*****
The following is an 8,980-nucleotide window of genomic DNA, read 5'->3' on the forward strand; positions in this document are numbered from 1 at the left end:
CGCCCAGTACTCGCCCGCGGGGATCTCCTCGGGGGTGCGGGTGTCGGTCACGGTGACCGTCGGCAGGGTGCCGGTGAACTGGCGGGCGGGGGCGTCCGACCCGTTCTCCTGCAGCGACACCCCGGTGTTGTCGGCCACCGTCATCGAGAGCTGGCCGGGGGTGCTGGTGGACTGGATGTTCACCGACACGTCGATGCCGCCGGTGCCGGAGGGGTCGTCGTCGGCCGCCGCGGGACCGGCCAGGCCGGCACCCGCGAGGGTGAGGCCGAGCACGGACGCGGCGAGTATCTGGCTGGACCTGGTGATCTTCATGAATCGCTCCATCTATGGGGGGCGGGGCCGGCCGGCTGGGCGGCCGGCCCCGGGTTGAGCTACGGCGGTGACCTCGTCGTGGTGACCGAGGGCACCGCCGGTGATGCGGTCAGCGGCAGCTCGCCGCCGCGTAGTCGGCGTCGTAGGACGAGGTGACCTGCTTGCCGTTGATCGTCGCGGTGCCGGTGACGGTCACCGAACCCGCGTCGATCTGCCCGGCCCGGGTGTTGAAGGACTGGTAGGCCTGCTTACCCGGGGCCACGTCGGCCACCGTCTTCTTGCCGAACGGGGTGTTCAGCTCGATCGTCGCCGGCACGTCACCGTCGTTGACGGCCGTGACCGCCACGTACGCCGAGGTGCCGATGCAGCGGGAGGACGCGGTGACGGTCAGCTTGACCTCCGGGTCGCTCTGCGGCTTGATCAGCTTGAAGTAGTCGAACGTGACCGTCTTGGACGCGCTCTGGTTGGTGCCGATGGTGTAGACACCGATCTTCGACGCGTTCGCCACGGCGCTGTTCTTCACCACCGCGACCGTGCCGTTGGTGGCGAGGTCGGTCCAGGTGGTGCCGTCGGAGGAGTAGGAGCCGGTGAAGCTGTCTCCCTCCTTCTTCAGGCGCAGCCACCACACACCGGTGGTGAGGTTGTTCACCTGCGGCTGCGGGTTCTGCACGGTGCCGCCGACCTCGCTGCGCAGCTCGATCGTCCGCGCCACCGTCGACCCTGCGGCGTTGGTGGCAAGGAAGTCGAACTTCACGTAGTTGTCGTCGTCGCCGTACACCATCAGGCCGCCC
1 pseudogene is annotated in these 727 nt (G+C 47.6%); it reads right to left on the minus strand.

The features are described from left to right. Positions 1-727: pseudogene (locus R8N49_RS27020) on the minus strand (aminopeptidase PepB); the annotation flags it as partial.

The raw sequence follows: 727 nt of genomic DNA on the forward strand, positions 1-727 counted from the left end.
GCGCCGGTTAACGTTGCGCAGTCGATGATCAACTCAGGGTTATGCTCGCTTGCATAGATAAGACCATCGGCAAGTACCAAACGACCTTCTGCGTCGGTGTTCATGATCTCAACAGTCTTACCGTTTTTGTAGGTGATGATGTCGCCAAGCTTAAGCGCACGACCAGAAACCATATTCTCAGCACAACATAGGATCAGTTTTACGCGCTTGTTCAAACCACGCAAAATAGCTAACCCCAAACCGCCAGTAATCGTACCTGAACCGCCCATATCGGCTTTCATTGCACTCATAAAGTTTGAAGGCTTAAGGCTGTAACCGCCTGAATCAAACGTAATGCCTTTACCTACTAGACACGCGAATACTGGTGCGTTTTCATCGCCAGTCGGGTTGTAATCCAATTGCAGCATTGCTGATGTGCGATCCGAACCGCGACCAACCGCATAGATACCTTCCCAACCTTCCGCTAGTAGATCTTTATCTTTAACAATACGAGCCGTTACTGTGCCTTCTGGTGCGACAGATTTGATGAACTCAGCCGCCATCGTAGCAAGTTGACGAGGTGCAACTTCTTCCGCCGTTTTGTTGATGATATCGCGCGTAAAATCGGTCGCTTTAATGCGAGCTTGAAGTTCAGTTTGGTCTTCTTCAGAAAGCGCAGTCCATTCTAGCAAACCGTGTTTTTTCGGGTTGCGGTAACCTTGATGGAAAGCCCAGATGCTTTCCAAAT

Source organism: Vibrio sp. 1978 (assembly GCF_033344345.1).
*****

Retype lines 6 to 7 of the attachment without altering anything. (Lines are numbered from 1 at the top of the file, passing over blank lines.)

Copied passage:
GCGCCGGTTAACGTTGCGCAGTCGATGATCAACTCAGGGTTATGCTCGCTTGCATAGATAAGACCATCGGCAAGTACCAAACGACCTTCTGCGTCGGTGTTCATGATCTCAACAGTCTTACCGTTTTTGTAGGTGATGATGTCGCCAAGCTTAAGCGCACGACCAGAAACCATATTCTCAGCACAACATAGGATCAGTTTTACGCGCTTGTTCAAACCACGCAAAATAGCTAACCCCAAACCGCCAGTAATCGTACCTGAACCGCCCATATCGGCTTTCATTGCACTCATAAAGTTTGAAGGCTTAAGGCTGTAACCGCCTGAATCAAACGTAATGCCTTTACCTACTAGACACGCGAATACTGGTGCGTTTTCATCGCCAGTCGGGTTGTAATCCAATTGCAGCATTGCTGATGTGCGATCCGAACCGCGACCAACCGCATAGATACCTTCCCAACCTTCCGCTAGTAGATCTTTATCTTTAACAATACGAGCCGTTACTGTGCCTTCTGGTGCGACAGATTTGATGAACTCAGCCGCCATCGTAGCAAGTTGACGAGGTGCAACTTCTTCCGCCGTTTTGTTGATGATATCGCGCGTAAAATCGGTCGCTTTAATGCGAGCTTGAAGTTCAGTTTGGTCTTCTTCAGAAAGCGCAGTCCATTCTAGCAAACCGTGTTTTTTCGGGTTGCGGTAACCTTGATGGAAAGCCCAGATGCTTTCCAAAT

Source organism: Vibrio sp. 1978 (assembly GCF_033344345.1).